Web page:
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Bone Miner. 1991 Mar;12(3):167-79.

Bone particles from gallium-treated rats are resistant to resorption in vivo.

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1
Department of Biochemistry, Hospital for Special Surgery, New York, NY 10021.

Abstract

Gallium nitrate is a clinically effective agent for the treatment of cancer related hypercalcemia. The mechanism of action of this agent was investigated following development of a quantitative in vivo bone resorption assay modified from the method of Glowacki. In a preliminary study, the time course of resorption of 50 mg subcutaneous implants of bone powder in growing rats was followed by chemical analysis of mineral (ash and Ca) contents, enzymatic and histochemical assay of tartrate resistant acid phosphatase (TRAP) activity, and image analysis of changes in particle size using von Kossa stained sections. Day 21 was chosen as a single time point for the comparison of the extent of resorption of gallium-containing and control bone particles. Resorption of bone particles containing 0.39 micrograms Ga/mg bone was significantly inhibited relative to control particles. Mineral content (6.7 vs. 3.6 mg), Ca content (1.72 vs. 1.37 mg), and the percentage of the field covered by bone particles (12 vs. 9%) were greater in the animals which received gallium-containing bone particles. Similarly, the number of osteoclast-like cells and the TRAP activity in the gallium-containing bone particle implants at 21 days were increased relative to controls. These data indicate that gallium incorporation into bone matrix confers resistance to resorption.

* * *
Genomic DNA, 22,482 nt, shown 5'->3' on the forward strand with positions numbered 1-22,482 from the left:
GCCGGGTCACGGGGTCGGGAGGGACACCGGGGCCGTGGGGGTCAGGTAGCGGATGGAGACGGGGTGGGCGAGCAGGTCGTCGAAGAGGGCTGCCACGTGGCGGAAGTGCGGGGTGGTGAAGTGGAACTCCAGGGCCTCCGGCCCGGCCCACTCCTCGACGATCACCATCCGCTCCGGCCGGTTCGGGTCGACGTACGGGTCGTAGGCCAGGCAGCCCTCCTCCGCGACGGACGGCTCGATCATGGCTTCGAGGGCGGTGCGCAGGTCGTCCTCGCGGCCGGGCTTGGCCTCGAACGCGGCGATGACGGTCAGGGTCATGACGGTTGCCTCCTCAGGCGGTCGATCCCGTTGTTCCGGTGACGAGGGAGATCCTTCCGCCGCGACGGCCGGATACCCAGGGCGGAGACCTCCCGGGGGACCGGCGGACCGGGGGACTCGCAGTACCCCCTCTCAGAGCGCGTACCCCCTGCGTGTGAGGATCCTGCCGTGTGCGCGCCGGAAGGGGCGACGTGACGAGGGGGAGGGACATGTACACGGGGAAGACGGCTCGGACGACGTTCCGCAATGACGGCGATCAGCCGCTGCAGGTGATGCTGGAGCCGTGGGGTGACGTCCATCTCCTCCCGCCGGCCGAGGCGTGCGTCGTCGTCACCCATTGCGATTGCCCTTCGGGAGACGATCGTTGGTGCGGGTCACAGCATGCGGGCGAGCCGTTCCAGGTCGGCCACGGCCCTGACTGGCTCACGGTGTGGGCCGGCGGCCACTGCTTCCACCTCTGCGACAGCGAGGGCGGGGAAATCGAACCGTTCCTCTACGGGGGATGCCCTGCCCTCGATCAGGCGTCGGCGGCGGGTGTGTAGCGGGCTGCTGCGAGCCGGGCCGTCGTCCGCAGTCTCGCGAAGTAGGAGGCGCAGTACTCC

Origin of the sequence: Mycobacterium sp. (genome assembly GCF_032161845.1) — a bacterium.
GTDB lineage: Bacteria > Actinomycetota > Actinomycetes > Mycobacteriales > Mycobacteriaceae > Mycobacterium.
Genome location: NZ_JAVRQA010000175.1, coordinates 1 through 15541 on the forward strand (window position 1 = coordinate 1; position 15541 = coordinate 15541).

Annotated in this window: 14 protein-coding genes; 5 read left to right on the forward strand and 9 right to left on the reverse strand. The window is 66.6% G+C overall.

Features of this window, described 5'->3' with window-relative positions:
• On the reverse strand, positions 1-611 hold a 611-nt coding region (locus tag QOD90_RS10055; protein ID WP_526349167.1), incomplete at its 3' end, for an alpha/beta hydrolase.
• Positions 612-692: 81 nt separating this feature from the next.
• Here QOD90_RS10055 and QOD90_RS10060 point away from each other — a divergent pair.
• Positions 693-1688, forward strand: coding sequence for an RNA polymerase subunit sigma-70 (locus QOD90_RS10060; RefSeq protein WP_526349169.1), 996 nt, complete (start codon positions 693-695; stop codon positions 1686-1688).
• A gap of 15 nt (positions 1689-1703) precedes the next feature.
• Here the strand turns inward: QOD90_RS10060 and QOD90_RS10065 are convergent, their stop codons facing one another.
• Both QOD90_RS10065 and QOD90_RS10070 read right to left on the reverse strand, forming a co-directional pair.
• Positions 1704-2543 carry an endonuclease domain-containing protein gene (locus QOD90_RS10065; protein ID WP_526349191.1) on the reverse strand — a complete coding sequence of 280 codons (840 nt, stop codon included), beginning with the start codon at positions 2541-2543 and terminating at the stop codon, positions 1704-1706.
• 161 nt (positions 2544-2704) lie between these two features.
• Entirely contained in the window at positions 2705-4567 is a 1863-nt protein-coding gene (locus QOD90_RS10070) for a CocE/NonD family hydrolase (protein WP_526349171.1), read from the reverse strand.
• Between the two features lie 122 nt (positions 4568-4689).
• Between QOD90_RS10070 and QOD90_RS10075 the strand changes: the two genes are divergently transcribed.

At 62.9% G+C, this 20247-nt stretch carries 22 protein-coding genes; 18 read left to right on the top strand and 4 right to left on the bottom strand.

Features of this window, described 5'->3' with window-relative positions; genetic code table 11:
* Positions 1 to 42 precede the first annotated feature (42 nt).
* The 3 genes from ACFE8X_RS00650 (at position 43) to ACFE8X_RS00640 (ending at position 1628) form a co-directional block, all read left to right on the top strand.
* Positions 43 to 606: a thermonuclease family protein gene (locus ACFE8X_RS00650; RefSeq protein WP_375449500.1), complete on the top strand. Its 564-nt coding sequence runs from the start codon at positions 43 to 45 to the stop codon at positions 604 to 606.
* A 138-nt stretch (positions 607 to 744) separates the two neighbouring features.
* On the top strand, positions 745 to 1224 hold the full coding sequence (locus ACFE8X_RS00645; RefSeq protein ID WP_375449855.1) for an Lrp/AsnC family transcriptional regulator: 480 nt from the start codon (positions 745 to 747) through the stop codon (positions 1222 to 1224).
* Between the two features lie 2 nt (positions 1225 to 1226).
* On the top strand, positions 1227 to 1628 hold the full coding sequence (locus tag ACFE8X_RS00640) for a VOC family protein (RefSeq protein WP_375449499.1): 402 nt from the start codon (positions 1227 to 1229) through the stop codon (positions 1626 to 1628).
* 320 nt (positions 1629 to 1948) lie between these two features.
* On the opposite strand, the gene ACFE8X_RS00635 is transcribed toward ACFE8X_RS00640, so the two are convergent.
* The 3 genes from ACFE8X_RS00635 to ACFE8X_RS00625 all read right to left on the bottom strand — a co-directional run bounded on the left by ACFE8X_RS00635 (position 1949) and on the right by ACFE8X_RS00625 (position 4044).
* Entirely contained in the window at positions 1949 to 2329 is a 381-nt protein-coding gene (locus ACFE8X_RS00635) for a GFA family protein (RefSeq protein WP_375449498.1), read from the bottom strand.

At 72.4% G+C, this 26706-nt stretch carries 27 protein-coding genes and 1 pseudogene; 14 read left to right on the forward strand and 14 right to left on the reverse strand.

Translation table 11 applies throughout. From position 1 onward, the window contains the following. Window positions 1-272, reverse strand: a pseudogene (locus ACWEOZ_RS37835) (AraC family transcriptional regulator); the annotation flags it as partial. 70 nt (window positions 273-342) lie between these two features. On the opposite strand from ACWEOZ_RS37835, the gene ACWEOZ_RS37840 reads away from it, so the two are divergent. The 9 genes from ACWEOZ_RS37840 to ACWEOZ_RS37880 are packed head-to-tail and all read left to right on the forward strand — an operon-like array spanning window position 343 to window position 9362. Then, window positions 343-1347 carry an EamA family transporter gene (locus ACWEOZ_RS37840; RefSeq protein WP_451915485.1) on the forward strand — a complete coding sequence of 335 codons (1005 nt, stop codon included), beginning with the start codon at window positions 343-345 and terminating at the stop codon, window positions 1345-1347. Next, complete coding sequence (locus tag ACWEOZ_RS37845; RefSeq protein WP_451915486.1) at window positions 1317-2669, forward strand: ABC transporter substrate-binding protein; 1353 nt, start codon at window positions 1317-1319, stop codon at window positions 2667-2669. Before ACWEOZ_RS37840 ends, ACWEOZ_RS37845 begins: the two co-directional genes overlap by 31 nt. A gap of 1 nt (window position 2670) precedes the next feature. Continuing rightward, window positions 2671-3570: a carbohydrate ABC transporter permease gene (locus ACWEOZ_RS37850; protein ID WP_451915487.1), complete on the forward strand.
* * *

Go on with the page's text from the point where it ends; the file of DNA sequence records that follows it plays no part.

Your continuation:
PMID:
2021708
[Indexed for MEDLINE]

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